Senate Leader Ahmed Lawan says the Senate will conclude legislative work on the 2017 Appropriation Bill next week and pass it to President Muhammadu Buhari for assent.
He said this while addressing State House correspondents on Thursday in Abuja after he paid a visit to Buhari.
Lawan said that the National Assembly had intended to pass the Bill in March but could not, adding that the recent delay was caused by the raid on the house of its Appropriation Committee Chairman, Sen. Danjuma Goje, by the police.
“The good news is that we are doing everything possible to catch up the lost time and that by the grace of God I am thinking that by next week we should be able to finish our own work and pass the budget for Mr President to sign.’’
The senate leader added that having failed to pass it in March due to some parameters the Senate did not have control over; it was Senate desire to pass it in April but for the incident in Goje’s house after a whistle blower gave information.
He said that when the raid took place it was reported that part of the appropriation bill papers were included in what the police collected from the residence.
He noted that the trauma felt by Goje affected the process of budgeting that the Senate had tried to observe.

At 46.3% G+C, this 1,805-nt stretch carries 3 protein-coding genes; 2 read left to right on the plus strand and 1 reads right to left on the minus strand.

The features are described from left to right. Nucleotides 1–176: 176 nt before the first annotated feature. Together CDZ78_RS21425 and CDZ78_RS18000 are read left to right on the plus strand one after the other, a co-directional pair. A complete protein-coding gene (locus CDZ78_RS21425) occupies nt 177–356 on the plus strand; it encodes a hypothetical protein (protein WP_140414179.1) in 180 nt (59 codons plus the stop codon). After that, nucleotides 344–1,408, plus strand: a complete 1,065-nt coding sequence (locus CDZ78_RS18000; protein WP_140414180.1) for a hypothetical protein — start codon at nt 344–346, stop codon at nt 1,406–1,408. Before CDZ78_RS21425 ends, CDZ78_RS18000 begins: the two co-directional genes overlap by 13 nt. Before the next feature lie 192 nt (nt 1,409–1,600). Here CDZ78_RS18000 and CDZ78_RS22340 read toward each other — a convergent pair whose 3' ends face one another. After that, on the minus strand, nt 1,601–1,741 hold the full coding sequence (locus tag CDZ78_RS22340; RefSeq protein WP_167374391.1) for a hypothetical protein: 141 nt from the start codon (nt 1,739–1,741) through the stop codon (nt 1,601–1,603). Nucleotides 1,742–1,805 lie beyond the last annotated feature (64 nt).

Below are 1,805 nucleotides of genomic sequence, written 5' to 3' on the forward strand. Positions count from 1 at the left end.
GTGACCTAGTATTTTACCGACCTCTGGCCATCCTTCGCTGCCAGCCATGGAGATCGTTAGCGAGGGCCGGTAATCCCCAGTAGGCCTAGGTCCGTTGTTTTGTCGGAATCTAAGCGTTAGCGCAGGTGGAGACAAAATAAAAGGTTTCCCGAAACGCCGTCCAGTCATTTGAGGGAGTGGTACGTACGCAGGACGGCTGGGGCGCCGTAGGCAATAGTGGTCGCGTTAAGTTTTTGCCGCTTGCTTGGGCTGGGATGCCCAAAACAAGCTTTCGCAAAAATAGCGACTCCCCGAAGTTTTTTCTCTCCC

He explained that when the National Assembly went on the Easter recess the Senate and House committees on appropriation stayed back to work on the bill to enable them lay the reports on the budget on April 25.
“That was not possible because of what happened,’’ he said.
Lawan also confirmed that the senate would screen the two ministerial nominees from Kogi and Adamawa as well as others who require confirmation by next week.
On his visit to the president, he said that it was to get the right executive briefings as part of his responsibility to market all executive bills’ request.
“I have come to meet Mr President as part of my continuous engagement with the executive to ensure that I get my briefings right so that I can always market Presidential and executive requests so well and so effectively.
“This is supposed to be a continuous process, and that is essentially why I have come to see Mr President,’’ he added.
He said that in a democracy such as ours lobbying was expensive and given narrow definitions, but added that there was the need for continuous engagement and sustained interaction between the executive and legislative arms.
He said such interaction should be maintained in the country in spite of the independence of the three arms of government.
“I know clearly that there is independence of each arm and I know also know equally well that there is so much interdependence between the two arms or even the three arms of government in Nigeria.
“Therefore, we need to always close and narrow the gap,’’ the senate leader said.
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